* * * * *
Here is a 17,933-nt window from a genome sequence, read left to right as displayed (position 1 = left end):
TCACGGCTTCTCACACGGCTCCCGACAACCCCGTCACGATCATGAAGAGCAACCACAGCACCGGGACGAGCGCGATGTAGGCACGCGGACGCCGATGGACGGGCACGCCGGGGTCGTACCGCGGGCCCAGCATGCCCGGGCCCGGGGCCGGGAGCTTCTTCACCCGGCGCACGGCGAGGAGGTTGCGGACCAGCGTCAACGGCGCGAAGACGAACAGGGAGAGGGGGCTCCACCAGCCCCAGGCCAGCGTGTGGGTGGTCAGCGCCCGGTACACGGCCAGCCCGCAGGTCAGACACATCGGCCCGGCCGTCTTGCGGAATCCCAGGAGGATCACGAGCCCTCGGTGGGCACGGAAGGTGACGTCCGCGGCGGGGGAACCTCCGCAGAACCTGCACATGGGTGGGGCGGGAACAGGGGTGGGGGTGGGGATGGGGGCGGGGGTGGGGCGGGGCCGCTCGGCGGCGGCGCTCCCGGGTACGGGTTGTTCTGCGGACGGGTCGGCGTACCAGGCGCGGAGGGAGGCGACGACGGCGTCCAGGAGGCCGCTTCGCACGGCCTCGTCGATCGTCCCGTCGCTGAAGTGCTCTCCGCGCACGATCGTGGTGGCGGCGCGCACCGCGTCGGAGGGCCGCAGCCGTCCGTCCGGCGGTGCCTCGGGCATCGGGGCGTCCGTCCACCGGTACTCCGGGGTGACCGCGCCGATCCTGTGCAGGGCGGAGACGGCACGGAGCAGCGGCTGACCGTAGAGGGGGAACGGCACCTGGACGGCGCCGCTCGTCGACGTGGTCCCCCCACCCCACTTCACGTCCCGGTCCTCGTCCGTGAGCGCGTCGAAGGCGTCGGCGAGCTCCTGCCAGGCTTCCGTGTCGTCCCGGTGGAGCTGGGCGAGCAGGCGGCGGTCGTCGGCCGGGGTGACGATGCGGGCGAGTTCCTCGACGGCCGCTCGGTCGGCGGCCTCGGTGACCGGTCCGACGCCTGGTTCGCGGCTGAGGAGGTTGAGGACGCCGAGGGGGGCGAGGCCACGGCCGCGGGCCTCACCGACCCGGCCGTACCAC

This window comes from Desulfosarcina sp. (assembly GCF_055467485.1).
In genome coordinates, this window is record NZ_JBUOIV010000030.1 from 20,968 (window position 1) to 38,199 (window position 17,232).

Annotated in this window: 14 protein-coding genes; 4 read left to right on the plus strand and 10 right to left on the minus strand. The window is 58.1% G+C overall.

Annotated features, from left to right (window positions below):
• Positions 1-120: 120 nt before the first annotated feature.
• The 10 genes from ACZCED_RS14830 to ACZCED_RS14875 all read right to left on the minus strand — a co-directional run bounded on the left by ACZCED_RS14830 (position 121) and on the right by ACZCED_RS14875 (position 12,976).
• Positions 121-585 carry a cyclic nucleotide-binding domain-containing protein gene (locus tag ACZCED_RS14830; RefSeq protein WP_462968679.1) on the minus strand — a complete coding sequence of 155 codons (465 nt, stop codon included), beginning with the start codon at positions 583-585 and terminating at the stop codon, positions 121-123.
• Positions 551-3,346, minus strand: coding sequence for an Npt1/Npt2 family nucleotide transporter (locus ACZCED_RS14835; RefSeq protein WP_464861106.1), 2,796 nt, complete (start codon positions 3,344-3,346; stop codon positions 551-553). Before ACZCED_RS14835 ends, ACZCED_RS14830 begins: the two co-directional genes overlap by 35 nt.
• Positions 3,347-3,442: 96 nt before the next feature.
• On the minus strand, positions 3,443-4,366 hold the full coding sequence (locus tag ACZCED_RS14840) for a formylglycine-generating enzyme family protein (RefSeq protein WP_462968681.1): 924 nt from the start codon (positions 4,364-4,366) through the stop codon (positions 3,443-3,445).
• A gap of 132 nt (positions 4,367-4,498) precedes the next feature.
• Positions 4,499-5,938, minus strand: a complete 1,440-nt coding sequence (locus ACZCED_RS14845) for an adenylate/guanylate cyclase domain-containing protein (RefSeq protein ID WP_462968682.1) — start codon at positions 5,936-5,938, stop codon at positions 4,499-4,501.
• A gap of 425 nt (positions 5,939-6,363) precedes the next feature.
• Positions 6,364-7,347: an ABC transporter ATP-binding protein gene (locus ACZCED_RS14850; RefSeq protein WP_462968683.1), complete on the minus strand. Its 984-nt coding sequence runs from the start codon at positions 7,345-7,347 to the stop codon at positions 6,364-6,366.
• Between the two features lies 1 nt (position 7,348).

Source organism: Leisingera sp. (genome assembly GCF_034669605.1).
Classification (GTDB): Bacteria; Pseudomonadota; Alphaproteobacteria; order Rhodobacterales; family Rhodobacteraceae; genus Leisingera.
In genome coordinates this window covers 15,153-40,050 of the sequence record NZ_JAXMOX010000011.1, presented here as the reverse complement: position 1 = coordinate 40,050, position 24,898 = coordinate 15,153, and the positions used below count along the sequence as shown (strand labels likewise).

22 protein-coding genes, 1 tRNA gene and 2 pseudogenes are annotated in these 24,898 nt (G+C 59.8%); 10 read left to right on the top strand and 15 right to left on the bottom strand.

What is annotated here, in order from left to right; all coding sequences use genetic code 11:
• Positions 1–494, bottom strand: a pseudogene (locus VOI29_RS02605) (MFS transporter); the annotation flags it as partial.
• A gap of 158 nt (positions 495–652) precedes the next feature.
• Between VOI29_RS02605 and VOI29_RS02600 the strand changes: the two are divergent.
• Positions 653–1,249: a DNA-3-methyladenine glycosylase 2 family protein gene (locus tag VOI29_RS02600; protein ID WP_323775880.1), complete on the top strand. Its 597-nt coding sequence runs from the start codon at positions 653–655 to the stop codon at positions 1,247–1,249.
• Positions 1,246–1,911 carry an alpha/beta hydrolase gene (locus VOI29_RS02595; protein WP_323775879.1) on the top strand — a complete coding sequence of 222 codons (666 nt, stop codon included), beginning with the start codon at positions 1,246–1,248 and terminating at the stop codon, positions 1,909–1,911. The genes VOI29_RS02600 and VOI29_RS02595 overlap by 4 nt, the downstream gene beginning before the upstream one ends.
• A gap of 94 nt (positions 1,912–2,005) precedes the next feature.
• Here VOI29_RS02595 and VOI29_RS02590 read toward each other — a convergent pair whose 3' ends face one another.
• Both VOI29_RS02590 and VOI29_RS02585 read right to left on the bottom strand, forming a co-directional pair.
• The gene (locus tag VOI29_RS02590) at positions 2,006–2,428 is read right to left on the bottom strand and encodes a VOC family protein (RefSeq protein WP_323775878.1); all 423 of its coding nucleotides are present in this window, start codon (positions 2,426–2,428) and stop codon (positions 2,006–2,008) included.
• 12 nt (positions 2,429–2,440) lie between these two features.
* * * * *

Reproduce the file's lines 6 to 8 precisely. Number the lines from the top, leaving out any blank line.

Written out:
Annotated features, from left to right (window positions below):
• Positions 1-120: 120 nt before the first annotated feature.
• The 10 genes from ACZCED_RS14830 to ACZCED_RS14875 all read right to left on the minus strand — a co-directional run bounded on the left by ACZCED_RS14830 (position 121) and on the right by ACZCED_RS14875 (position 12,976).